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The Hitmaker

by Nicole Pensiero
When it comes to needing a bona fide smash record, the who’s who in the music industry turn to South Jersey native Rodney Jerkins.

It’s less than a week after Whitney Houston’s funeral, and South Jersey native and acclaimed record producer Rodney “Darkchild” Jerkins is fondly remembering all the good times they shared.

Jerkins—who produced and co-wrote several songs for Houston’s 1999 comeback album, My Love Is Your Love—says the two shared a bond that went far beyond R&B music: a bond forged by their strong religious faith.

“Whitney and I were both raised in the church,” says the affable Pleasantville native, whose father is a minister there still. “And we were both deep in the church.”

So much so that Jerkins wasn’t totally surprised when Houston called him one Sunday morning several years ago and told him she’d be driving down from North Jersey to his father’s church for services. “I couldn’t believe it, but there she was. We introduced her, and she jumped up and sang a song,” Jerkins recalls. “That was such a real thing for Whitney to do and it’s such a precious memory for me.”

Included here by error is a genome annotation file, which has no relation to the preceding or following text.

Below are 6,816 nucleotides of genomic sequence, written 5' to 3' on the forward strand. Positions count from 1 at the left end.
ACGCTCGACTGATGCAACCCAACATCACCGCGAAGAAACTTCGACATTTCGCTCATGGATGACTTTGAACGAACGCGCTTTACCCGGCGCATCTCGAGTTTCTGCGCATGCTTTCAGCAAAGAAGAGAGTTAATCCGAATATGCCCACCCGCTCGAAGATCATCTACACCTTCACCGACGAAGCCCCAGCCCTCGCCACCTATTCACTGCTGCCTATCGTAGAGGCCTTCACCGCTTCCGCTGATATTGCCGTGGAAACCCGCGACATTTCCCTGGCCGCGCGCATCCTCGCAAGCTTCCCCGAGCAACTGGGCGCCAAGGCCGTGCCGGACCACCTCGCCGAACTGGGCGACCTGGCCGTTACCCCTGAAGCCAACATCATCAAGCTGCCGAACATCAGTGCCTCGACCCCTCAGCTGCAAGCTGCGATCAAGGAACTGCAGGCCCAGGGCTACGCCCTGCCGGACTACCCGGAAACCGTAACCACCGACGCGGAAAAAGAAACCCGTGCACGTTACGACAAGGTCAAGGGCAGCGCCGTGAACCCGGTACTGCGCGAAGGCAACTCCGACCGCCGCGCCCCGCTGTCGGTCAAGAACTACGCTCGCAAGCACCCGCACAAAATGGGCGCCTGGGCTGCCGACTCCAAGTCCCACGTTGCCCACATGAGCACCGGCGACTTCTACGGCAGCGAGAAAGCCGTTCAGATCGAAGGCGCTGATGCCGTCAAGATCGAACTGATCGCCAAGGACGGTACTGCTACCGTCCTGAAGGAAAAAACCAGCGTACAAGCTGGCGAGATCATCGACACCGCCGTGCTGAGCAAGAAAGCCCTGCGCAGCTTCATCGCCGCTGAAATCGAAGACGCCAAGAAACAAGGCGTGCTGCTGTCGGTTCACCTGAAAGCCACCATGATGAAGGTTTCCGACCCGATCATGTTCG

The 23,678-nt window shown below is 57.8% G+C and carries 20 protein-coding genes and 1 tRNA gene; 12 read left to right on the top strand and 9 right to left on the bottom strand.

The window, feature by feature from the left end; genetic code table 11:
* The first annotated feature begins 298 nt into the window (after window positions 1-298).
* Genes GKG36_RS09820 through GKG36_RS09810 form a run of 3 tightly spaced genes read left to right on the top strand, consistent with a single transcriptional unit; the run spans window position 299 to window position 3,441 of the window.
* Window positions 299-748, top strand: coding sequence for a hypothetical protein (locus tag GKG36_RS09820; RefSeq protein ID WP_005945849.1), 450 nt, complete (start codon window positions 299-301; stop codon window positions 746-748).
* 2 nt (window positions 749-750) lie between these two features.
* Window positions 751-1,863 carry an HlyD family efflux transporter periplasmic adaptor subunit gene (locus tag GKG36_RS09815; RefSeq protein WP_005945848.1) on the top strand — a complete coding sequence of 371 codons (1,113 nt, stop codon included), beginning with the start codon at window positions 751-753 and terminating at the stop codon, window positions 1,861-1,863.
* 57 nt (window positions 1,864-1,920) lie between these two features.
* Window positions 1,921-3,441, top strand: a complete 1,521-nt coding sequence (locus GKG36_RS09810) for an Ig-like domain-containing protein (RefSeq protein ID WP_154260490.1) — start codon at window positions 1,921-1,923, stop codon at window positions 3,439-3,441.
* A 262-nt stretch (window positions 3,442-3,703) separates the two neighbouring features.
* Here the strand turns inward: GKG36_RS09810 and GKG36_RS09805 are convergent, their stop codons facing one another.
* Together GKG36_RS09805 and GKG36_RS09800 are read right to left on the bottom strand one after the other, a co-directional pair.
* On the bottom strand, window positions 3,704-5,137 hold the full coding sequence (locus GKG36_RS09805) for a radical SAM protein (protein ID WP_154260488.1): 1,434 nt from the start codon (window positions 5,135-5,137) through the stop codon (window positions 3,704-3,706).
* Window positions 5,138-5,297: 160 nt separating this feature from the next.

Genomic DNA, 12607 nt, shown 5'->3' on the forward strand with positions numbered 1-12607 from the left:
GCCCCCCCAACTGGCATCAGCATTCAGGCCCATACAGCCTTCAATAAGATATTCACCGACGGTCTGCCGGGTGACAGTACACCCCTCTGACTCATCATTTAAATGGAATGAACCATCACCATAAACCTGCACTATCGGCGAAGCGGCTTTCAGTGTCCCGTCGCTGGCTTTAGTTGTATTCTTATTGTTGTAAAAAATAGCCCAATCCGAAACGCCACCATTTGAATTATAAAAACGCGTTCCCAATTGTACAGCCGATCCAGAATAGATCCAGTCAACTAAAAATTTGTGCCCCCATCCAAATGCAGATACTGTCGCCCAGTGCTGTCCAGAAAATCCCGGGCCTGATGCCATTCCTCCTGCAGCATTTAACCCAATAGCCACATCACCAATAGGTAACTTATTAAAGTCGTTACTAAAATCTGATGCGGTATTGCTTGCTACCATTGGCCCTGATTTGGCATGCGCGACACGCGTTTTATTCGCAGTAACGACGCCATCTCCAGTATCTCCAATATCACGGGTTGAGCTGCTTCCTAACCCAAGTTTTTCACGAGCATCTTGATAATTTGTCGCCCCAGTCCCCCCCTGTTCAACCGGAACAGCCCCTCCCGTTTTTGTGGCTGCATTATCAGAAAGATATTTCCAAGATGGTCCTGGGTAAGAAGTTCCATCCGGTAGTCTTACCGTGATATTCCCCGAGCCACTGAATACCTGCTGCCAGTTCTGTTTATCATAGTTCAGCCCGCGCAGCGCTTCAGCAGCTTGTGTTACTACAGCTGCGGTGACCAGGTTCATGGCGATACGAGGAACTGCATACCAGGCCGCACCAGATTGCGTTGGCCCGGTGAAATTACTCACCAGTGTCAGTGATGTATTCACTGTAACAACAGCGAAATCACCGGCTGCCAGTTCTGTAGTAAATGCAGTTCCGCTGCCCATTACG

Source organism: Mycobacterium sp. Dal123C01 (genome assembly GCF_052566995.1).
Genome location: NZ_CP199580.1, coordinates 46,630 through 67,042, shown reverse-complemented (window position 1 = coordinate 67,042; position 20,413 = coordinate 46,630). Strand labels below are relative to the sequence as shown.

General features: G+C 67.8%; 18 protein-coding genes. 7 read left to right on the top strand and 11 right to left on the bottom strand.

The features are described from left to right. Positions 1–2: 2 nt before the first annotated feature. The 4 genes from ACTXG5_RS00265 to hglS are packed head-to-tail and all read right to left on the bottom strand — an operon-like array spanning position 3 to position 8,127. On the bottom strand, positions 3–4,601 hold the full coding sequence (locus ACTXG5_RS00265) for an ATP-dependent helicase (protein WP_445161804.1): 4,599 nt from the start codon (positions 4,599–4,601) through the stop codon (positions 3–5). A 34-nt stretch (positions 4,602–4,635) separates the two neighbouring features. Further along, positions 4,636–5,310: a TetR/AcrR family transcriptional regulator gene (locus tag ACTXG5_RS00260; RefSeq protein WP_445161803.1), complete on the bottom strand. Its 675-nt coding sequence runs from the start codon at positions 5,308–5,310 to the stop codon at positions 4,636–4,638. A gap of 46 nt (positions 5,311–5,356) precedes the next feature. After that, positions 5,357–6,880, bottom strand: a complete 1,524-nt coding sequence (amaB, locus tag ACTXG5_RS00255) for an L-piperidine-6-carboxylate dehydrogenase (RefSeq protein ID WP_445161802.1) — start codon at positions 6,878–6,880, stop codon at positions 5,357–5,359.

The Grammy Award-winning Jer­kins—who at age 34 has already been in the music industry for more than 17 years—has plenty of precious memories, and is “grateful for them all.”

“I have had an amazing, blessed life so far,” says Jerkins, who has been responsible for more than $170 million worth of record sales worldwide. “I’ve never lost my passion for what I do and I’m so grateful I have a gift I can use to create music and help other people reach their dreams.”

In addition to Houston, the go-to hitmaker has created works for countless stars, including Michael Jackson, Destiny’s Child (he was the writing and production force behind their massive 1999 hit “Say My Name,” which he says pushed his career “to an entirely new level”), Mary J. Blige, Jennifer Lopez, Britney Spears, Beyoncé, Gwen Stefani, Janet Jackson and Katy Perry to name a few. These days, he’s turning his attention to a new generation of stars that includes Justin Bieber, Nelly Furtado, Kelly Clarkson and Alicia Keys. In 2009, he co-wrote and produced Lady Gaga’s hit, “Telephone.”

Still, Jerkins gets a bit wistful talking about two of the biggest stars he knew, both now gone: Houston and Michael Jackson.

“Michael I met when I was 16,” Jerkins recalls. “I was producing his Invincible CD when I was, what, 21? He taught me more than any other artist and he was, by far, the greatest artist I’ve ever worked with. An absolute genius. Michael added so much to my career.”